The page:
Communities of Practice

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One of the many valuable new ideas I picked up at Agile2007 is that of Communities of Practice (CoP). The basic principle is not ground breaking, but it puts a formal structure on a highly effective organizational pattern many people forget is available to them.

The concept is deadly simple. People of like mind within your company come together to pursue excellence in your shared area of interest. This is almost a simple SIG (Special Interest Group) in your organization, but the 3 qualities of a CoP make it far more effective that a group of Trekkies at the “Captain Janeway is hot SIG” table.

Google has used the CoP concept to great effect with Google Grouplets, the organizational paradigm that gave us GMail, Google Reader, and Google maps.

Groking CoPs

Communities of Practice are fundamentally similar to the  idea of a SIG (Special Interest Group). CoPs are a bit more structured in their intent and organization and this tends to amplify their effectiveness. There is a set of core attributes we find in any CoP that both defines them and makes them so effective.

According to Fred Nickols, the basic charter for all sponsored Communities of Practice should have three major objectives:

  1. To enable colleagues to learn from one another through the sharing of issues, ideas, lessons learned, problems and their solutions, research findings and other relevant aspects of their mutual interest;
  2. To more broadly share and better leverage the learning that occurs in the CoP with other colleagues;
  3. To generate tangible, measurable, value-added benefits to the business.

Although I agree whole heartedly a CoP must have these attributes, I believe they fall short of what is needed to assure CoP success within an organization. To ensure a CoP will succeed, I believe it must also have the characteristics of volunteerism, a tangible value proposition, and a committed membership.

Volunteer Duty

All membership is voluntary.

There is no more poisonous pill to a collaborative group of people than the lone voice of resentment. If someone doesn’t want to be in the room, don’t force the issue. The a safe environment is necessary to foster free sharing of ideas. Let’s face it, not everyone in your organization is going to be chomping at the bit to sit around discussing Agile practices, or TDD, or Lego Robots, or whatever your CoP is focused on.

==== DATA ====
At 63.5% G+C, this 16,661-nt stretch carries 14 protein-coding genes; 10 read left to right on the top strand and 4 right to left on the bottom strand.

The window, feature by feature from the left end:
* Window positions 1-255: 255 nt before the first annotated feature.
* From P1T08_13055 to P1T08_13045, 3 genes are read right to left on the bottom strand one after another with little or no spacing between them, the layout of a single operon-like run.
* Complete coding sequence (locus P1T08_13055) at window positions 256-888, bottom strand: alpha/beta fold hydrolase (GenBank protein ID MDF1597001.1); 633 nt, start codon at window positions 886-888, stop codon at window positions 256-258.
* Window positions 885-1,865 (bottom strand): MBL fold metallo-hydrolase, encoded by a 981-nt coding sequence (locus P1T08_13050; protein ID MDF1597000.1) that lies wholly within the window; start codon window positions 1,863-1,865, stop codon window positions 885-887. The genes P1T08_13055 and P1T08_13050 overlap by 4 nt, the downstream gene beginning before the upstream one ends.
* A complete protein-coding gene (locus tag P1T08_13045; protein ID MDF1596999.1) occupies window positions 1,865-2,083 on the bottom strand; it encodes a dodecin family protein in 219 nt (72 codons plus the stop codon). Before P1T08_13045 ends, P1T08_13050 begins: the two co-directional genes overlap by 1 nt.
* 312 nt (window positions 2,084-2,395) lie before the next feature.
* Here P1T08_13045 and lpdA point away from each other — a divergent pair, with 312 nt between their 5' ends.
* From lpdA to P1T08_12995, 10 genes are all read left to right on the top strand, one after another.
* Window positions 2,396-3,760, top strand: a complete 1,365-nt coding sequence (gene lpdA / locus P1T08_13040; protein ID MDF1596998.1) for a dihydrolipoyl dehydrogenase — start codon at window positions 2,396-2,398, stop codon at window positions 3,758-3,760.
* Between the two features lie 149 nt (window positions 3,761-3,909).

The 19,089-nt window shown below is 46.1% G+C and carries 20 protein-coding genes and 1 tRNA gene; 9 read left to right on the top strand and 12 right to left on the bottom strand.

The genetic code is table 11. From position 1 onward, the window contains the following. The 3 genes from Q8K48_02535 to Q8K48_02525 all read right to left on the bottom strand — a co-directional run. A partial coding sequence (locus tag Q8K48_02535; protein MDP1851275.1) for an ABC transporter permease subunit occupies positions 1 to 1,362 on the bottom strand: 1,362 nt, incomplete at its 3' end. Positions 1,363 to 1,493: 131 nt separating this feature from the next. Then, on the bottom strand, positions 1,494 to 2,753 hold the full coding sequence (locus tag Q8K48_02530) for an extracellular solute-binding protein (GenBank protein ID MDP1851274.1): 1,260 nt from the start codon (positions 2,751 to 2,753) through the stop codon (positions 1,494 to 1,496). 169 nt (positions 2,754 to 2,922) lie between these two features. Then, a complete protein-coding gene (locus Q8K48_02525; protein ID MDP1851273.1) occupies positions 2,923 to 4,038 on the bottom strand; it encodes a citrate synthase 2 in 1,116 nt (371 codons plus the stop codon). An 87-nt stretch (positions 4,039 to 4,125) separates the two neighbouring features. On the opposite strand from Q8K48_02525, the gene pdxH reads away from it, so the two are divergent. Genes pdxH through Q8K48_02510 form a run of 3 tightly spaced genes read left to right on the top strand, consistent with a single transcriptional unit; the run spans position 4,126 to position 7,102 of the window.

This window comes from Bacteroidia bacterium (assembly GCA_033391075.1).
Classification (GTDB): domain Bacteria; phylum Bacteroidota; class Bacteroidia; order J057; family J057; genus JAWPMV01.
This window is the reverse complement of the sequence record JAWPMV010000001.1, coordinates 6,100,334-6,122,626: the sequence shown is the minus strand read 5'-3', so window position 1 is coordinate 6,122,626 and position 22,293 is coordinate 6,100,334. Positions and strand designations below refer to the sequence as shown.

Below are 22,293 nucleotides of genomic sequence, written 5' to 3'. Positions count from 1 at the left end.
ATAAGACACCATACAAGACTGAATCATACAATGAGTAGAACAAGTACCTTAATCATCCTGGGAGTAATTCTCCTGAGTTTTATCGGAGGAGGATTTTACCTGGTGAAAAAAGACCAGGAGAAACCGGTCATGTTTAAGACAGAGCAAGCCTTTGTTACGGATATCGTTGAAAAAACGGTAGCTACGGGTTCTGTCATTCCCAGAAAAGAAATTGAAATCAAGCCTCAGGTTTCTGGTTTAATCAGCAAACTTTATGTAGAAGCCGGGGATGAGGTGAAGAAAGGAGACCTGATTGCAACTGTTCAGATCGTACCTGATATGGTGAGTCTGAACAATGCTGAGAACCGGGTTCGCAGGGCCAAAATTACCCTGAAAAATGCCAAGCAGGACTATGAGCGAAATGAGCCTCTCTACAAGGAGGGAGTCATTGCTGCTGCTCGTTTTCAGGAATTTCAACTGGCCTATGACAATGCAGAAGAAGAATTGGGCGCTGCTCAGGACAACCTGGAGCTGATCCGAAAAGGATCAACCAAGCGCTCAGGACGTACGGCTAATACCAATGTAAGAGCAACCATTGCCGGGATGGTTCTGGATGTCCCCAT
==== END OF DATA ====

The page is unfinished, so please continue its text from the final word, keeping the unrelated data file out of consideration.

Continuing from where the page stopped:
If you are want to spark a CoP in your company, recruit broadly. The range of expertise and experience is crucial to your success and not all initial members will remain to engage the work required to sustain the community.

Organizational Value

The CoP must provide value to the parent organization.

I do not believe this must be measurable, but it must be qualitatively verifiable. On other words, I do not need to publish metrics supporting the value of the Java CoP in a .Net organization. It is enough to realize that the breadth of experience gained by this group is a resource for the organization in itself.

Nor are we interested in proving a positive ROI. It is not necessary that a CoP pay for itself, merely that it provide value.

Member Commitment

Each member is individually committed to the success of the group.

This group will quickly become the defacto Center of Excellence for your company in the CoP’s area of focus and each member is an evangelist for the group. Make sure that each member can articulate core values and mission of the group.

Individual commitment is demonstrable by attendance, participation, outside research, and collaborative engagement. In other words, this is a Community of Practice, and that means action. This isn’t a Community of Debate and the intent is to get out there and try something. Debate is a necessary ingredient to creative collaboration, but debate is not the goal itself.

Common deliverables from individuals or sub-groups within the CoP include things like Prescriptive Guidance papers and Best Practices.

Other Resources

Etienne Wenger (CoP Pioneer)

Distance Consulting

Wikipedia

CPSquare

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